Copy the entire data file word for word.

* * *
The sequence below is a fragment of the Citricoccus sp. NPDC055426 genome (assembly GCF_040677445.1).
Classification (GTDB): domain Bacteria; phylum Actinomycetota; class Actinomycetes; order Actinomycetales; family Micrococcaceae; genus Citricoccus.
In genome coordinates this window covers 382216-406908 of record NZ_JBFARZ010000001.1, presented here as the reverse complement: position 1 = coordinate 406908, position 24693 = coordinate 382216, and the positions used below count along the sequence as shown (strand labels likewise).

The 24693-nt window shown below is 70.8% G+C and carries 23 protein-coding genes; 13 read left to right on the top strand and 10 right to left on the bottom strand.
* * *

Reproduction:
The sequence below is a fragment of the Citricoccus sp. NPDC055426 genome (assembly GCF_040677445.1).
Classification (GTDB): domain Bacteria; phylum Actinomycetota; class Actinomycetes; order Actinomycetales; family Micrococcaceae; genus Citricoccus.
In genome coordinates this window covers 382216-406908 of record NZ_JBFARZ010000001.1, presented here as the reverse complement: position 1 = coordinate 406908, position 24693 = coordinate 382216, and the positions used below count along the sequence as shown (strand labels likewise).

The 24693-nt window shown below is 70.8% G+C and carries 23 protein-coding genes; 13 read left to right on the top strand and 10 right to left on the bottom strand.